About the X STOP:

The X STOP® Interspinous Process Decompression (IPD®) System ("X STOP") is a titanium alloy implant that was approved by the FDA in November 2005 as the first and only non-fusion treatment to improve symptom severity and physical function for patients with LSS. X STOP fills a gap in the continuum of care for LSS sufferers that, until now, required patients to leap from conservative therapies, such as analgesics and injections, straight to laminectomy, an invasive procedure that is considered the current surgical standard of care. Clinically proven to relieve patients' symptoms, the X STOP procedure is well poised to become the first-line surgical intervention for LSS patients.

Inserted through a small incision, the X STOP is placed between two bones called spinous processes of the symptomatic discs in the low back. The X STOP is designed to limit extension of the lumbar spine, and keep open the canal in the lower spine that carries nerves to the legs, thereby relieving symptoms.

The device can be surgically implanted in a minimally invasive procedure that is typically performed with local anesthesia in less than an hour. As it is not fixed to any bony structures, the X STOP procedure does not result in fusion and is completely reversible without compromising any therapeutic alternatives, including laminectomy.

The X STOP has been commercially available in Europe and Japan since 2001, and more than an estimated 7,000 X STOP devices have been implanted worldwide.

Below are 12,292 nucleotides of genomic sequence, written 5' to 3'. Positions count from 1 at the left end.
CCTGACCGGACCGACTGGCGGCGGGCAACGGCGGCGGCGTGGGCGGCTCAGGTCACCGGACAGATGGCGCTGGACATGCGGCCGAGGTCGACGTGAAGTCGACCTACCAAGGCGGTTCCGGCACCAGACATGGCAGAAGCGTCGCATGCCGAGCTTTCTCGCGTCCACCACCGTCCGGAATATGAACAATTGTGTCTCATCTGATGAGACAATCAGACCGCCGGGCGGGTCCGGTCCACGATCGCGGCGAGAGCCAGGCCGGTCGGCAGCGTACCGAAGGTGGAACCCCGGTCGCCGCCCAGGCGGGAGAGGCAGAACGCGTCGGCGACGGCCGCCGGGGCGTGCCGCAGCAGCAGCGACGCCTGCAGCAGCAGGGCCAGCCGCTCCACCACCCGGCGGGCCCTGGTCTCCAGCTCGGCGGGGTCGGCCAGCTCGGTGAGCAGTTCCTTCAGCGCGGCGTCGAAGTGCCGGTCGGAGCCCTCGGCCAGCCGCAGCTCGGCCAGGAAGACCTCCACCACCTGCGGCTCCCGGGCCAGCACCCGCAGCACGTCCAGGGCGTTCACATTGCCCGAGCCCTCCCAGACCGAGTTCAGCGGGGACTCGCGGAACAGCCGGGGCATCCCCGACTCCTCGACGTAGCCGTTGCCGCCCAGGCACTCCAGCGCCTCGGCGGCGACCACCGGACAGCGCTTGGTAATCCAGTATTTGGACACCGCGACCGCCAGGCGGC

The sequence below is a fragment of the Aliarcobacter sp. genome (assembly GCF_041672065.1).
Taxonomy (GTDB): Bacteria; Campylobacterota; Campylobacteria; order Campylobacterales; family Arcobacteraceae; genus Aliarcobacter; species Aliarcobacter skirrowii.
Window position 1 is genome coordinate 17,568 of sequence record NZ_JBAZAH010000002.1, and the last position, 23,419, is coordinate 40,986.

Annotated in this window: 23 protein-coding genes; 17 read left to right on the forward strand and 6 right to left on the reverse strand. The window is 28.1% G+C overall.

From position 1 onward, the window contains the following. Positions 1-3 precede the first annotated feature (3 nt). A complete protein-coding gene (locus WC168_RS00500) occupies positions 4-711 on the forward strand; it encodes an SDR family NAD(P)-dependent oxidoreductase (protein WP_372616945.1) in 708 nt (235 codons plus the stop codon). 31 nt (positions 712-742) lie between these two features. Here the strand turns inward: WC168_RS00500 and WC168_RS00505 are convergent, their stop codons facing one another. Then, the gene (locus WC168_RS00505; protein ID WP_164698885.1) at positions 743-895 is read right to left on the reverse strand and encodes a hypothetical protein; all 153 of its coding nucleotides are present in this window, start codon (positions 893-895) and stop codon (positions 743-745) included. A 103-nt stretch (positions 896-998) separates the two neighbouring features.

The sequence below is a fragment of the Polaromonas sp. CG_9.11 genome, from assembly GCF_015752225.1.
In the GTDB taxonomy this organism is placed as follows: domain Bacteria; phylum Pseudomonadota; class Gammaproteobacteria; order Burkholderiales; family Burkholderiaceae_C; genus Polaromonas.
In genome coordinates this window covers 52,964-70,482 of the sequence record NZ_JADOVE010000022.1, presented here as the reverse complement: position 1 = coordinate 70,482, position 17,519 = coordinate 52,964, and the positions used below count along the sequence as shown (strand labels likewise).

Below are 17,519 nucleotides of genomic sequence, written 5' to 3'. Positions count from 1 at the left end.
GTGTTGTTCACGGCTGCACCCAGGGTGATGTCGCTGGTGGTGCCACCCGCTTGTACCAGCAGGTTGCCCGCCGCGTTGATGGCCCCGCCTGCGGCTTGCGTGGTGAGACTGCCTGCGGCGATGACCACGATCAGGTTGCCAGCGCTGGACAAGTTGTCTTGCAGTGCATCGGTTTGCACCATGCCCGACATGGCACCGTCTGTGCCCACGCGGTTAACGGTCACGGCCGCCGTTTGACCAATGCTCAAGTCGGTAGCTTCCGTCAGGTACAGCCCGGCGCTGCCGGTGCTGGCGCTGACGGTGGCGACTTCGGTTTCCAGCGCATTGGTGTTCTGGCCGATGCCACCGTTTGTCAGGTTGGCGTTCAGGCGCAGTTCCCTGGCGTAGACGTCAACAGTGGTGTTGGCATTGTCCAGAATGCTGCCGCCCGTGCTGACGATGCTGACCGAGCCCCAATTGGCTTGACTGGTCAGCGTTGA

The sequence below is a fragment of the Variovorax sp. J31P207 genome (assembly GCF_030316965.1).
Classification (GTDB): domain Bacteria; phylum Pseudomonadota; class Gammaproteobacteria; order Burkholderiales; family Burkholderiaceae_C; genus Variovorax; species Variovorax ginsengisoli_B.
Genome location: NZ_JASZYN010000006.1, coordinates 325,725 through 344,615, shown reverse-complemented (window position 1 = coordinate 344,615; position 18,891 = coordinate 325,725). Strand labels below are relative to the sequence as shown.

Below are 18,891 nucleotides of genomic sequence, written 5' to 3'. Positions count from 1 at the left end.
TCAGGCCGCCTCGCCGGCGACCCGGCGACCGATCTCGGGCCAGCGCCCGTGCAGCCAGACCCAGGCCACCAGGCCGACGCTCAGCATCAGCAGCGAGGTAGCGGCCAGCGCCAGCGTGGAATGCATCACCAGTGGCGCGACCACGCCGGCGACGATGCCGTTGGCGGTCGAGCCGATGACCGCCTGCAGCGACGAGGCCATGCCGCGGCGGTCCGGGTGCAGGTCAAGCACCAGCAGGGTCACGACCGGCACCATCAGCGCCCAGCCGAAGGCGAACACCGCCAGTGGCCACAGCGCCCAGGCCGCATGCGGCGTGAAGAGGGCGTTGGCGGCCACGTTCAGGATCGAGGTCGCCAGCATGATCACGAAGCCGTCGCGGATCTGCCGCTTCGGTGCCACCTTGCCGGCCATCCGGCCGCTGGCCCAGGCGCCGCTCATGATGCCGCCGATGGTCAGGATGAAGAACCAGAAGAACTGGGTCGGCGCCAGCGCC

About St. Francis Medical Technologies' Clinical Leadership:

The results of the FDA pivotal trial that led to the FDA approval of the X STOP in November 2005, as well as other clinical studies, have been published in several prestigious journals.
  • Anderson, P., et al., Treatment of neurogenic claudication by interspinous decompression: application of the X STOP device in patients with lumbar degenerative spondylolisthesis. J Neurosurg Spine, 2006. 4:463-471,
  • Heijnen, S. and F. Kramer, Spinal Distraction as Therapy for Lumbar Spinal Stenosis - The First Results. Dutch Orthopedic Journal, 2005: p. 199- 203.
  • Lee, J., et al., An interspinous process distractor (X STOP) for lumbar spinal stenosis in elderly patients: preliminary experiences in 10 consecutive cases. J Spinal Disord Tech, 2004. 17(1): p. 72-7; discussion 78.
  • Zucherman, J.F., et al., A Multicenter, Prospective, Randomized Trial Evaluating the X STOP Interspinous Process Decompression System for the Treatment of Neurogenic Intermittent Claudication: Two-Year Follow-Up Results. Spine, 2005. 30(12): p. 1351-1358.
  • Siddiqui, M., et al., The positional magnetic resonance imaging changes in the lumbar spine following insertion of a novel interspinous process distraction device. Spine, 2005. 30(23): p. 2677-82.
About St. Francis Medical Technologies:

St. Francis Medical Technologies is a privately held company based in Alameda, CA., engaged in the discovery, development, manufacturing and marketing of novel treatments for degenerative spinal disorders worldwide. In November 2005, St. Francis received FDA approval for the X STOP, the first FDA-approved interspinous process implant to treat Lumbar Spinal Stenosis (LSS), a degenerative spinal disorder that may affect over two million Americans. As a result, patients and healthcare professionals finally have a safe and effective alternative to more aggressive, riskier procedures. For more information, please visit: www.sfmt.com.

(1) The Center for the Evaluative Clinical Sciences, Dartmouth Medical School. The Dartmouth Atlas of Musculoskeletal Health Care. The Trustees of Dartmouth College, 2000

(2) The Hart LG, Deyo RA, Cherkin DC. Physician office visits for low back pain. Frequency, clinical evaluation, and treatment patterns from a U.S. national survey. Spine 1995;20:11-9.

(3) The Ortho FactBook(TM); U.S. 5th Edition; Solucient, LLC and Verispan, LLC


Source: St. Francis Medical Technologies